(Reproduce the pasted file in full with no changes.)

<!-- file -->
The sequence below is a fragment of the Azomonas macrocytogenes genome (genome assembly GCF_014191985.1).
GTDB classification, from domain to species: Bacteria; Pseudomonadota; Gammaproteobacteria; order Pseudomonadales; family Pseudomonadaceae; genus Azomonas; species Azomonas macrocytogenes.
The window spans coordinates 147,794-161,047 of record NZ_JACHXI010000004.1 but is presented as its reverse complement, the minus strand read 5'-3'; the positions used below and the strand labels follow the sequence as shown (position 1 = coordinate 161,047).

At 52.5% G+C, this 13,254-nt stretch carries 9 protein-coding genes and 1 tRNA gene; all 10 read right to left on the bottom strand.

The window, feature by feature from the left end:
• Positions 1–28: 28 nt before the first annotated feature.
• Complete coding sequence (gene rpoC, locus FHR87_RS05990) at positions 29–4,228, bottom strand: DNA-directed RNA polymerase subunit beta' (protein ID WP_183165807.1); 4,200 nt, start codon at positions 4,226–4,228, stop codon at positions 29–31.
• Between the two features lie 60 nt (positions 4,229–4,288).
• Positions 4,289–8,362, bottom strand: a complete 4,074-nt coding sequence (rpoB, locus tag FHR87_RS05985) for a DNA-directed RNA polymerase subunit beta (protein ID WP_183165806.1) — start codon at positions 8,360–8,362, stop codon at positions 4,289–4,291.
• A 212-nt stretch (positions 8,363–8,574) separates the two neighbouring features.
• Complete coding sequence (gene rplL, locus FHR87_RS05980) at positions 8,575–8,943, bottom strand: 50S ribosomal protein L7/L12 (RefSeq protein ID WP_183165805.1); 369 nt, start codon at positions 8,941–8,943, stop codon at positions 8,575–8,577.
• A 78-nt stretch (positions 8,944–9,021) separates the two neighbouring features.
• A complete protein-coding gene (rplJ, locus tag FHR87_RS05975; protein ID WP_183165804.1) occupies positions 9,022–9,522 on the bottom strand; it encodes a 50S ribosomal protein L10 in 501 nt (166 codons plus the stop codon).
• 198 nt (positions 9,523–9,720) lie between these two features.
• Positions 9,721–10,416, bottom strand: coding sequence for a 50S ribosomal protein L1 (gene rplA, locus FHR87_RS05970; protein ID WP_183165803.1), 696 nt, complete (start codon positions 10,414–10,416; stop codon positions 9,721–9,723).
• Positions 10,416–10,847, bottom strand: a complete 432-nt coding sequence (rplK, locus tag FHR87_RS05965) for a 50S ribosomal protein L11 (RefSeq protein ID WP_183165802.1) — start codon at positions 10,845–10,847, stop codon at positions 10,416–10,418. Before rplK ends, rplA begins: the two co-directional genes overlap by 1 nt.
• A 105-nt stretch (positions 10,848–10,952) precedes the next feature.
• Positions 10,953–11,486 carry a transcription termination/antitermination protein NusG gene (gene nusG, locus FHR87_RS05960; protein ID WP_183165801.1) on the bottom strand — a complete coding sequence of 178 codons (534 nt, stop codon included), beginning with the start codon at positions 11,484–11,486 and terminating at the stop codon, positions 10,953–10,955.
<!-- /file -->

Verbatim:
The sequence below is a fragment of the Azomonas macrocytogenes genome (genome assembly GCF_014191985.1).
GTDB classification, from domain to species: Bacteria; Pseudomonadota; Gammaproteobacteria; order Pseudomonadales; family Pseudomonadaceae; genus Azomonas; species Azomonas macrocytogenes.
The window spans coordinates 147,794-161,047 of record NZ_JACHXI010000004.1 but is presented as its reverse complement, the minus strand read 5'-3'; the positions used below and the strand labels follow the sequence as shown (position 1 = coordinate 161,047).

At 52.5% G+C, this 13,254-nt stretch carries 9 protein-coding genes and 1 tRNA gene; all 10 read right to left on the bottom strand.

The window, feature by feature from the left end:
• Positions 1–28: 28 nt before the first annotated feature.
• Complete coding sequence (gene rpoC, locus FHR87_RS05990) at positions 29–4,228, bottom strand: DNA-directed RNA polymerase subunit beta' (protein ID WP_183165807.1); 4,200 nt, start codon at positions 4,226–4,228, stop codon at positions 29–31.
• Between the two features lie 60 nt (positions 4,229–4,288).
• Positions 4,289–8,362, bottom strand: a complete 4,074-nt coding sequence (rpoB, locus tag FHR87_RS05985) for a DNA-directed RNA polymerase subunit beta (protein ID WP_183165806.1) — start codon at positions 8,360–8,362, stop codon at positions 4,289–4,291.
• A 212-nt stretch (positions 8,363–8,574) separates the two neighbouring features.
• Complete coding sequence (gene rplL, locus FHR87_RS05980) at positions 8,575–8,943, bottom strand: 50S ribosomal protein L7/L12 (RefSeq protein ID WP_183165805.1); 369 nt, start codon at positions 8,941–8,943, stop codon at positions 8,575–8,577.
• A 78-nt stretch (positions 8,944–9,021) separates the two neighbouring features.
• A complete protein-coding gene (rplJ, locus tag FHR87_RS05975; protein ID WP_183165804.1) occupies positions 9,022–9,522 on the bottom strand; it encodes a 50S ribosomal protein L10 in 501 nt (166 codons plus the stop codon).
• 198 nt (positions 9,523–9,720) lie between these two features.
• Positions 9,721–10,416, bottom strand: coding sequence for a 50S ribosomal protein L1 (gene rplA, locus FHR87_RS05970; protein ID WP_183165803.1), 696 nt, complete (start codon positions 10,414–10,416; stop codon positions 9,721–9,723).
• Positions 10,416–10,847, bottom strand: a complete 432-nt coding sequence (rplK, locus tag FHR87_RS05965) for a 50S ribosomal protein L11 (RefSeq protein ID WP_183165802.1) — start codon at positions 10,845–10,847, stop codon at positions 10,416–10,418. Before rplK ends, rplA begins: the two co-directional genes overlap by 1 nt.
• A 105-nt stretch (positions 10,848–10,952) precedes the next feature.
• Positions 10,953–11,486 carry a transcription termination/antitermination protein NusG gene (gene nusG, locus FHR87_RS05960; protein ID WP_183165801.1) on the bottom strand — a complete coding sequence of 178 codons (534 nt, stop codon included), beginning with the start codon at positions 11,484–11,486 and terminating at the stop codon, positions 10,953–10,955.